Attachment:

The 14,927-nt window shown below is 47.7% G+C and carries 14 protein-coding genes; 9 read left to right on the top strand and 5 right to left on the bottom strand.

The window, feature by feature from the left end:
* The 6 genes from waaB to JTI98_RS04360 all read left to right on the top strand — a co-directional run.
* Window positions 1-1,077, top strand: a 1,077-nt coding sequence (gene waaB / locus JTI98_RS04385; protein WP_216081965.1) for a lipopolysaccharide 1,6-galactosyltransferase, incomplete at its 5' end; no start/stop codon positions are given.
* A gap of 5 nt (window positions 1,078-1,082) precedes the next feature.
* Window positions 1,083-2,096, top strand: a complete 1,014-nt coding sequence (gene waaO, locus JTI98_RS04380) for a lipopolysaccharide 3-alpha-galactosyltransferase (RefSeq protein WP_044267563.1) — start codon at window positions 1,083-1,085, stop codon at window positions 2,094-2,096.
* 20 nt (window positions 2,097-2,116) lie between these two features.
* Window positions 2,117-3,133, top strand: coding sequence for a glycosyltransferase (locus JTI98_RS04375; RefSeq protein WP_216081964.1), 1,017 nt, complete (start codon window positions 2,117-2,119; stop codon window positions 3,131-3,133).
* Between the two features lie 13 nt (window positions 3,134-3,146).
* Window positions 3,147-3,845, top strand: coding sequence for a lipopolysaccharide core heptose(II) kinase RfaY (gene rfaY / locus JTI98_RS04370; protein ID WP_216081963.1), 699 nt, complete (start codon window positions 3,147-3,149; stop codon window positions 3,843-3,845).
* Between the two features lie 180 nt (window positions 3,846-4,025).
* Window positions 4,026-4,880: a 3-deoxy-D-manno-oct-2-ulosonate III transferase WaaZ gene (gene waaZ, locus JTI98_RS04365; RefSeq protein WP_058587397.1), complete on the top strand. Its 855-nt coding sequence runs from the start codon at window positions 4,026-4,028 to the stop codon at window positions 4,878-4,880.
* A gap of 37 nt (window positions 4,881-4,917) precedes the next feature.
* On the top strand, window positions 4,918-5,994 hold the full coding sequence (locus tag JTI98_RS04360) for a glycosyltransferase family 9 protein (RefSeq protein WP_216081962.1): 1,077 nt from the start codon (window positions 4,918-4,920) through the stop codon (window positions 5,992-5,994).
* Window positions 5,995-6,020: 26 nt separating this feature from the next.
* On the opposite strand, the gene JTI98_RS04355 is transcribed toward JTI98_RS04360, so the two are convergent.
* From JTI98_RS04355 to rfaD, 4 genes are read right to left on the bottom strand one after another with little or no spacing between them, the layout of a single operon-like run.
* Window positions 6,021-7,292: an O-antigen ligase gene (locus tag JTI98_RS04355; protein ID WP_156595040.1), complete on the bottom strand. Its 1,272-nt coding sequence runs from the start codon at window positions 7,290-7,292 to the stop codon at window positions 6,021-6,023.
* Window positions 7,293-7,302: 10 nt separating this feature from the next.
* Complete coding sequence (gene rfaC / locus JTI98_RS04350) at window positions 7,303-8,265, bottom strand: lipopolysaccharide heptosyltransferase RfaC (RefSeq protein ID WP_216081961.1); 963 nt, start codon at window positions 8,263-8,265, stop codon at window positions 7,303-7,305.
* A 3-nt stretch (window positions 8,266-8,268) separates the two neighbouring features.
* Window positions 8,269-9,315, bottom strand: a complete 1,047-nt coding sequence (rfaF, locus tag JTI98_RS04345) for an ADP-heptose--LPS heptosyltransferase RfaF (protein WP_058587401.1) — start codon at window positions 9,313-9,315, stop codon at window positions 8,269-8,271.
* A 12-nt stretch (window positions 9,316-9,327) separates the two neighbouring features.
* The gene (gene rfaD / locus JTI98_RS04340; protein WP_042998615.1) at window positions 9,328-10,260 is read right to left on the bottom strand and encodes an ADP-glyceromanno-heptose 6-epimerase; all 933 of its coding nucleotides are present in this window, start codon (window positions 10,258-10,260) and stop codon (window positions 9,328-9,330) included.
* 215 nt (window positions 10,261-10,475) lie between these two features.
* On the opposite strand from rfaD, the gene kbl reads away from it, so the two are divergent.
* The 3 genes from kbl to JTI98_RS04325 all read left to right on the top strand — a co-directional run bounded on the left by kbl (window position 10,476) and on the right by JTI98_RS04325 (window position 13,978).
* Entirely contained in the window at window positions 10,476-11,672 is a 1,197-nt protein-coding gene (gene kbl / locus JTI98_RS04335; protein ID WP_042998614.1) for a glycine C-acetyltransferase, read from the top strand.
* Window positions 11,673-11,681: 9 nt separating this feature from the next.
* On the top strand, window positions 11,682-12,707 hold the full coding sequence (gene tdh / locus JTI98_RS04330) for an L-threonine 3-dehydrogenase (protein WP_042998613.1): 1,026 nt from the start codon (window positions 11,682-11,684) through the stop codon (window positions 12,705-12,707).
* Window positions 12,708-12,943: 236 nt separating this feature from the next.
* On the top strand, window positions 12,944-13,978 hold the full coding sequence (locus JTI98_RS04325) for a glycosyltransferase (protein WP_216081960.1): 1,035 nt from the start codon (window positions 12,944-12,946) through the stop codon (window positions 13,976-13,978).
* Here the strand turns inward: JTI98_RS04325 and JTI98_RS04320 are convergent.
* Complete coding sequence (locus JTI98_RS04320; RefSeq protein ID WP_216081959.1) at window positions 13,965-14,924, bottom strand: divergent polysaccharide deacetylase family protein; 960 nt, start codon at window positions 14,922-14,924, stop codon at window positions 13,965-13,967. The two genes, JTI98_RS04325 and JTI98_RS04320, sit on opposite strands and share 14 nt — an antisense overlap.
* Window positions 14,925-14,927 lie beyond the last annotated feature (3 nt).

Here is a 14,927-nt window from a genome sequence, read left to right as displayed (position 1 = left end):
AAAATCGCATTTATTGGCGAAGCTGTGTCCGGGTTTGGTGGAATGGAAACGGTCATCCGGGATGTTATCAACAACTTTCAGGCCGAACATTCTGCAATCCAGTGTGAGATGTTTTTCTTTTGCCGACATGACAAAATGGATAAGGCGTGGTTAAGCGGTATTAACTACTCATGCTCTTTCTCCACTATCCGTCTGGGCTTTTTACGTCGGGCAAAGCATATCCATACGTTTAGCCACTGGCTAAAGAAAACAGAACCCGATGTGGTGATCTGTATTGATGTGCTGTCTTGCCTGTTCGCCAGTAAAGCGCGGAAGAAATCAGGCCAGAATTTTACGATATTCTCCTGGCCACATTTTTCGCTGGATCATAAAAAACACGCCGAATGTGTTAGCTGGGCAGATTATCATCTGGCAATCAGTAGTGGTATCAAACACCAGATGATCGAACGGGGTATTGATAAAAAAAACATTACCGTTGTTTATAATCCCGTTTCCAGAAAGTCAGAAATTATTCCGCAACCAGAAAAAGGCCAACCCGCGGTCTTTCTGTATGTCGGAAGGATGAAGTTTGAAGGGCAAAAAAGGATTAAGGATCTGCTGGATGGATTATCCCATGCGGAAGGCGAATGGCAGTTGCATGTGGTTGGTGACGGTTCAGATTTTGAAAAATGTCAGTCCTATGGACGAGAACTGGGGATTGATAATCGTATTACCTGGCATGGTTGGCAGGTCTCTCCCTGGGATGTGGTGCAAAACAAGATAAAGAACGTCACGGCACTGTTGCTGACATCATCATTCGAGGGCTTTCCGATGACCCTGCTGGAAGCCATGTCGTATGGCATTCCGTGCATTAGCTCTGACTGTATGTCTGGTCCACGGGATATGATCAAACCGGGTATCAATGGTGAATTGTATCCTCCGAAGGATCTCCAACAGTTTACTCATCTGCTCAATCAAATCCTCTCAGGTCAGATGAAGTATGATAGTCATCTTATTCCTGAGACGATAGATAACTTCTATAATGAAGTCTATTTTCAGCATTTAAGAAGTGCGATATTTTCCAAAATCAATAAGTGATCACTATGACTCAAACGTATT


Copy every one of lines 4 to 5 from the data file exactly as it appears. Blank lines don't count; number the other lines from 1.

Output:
* Window positions 1-1,077, top strand: a 1,077-nt coding sequence (gene waaB / locus JTI98_RS04385; protein WP_216081965.1) for a lipopolysaccharide 1,6-galactosyltransferase, incomplete at its 5' end; no start/stop codon positions are given.
* A gap of 5 nt (window positions 1,078-1,082) precedes the next feature.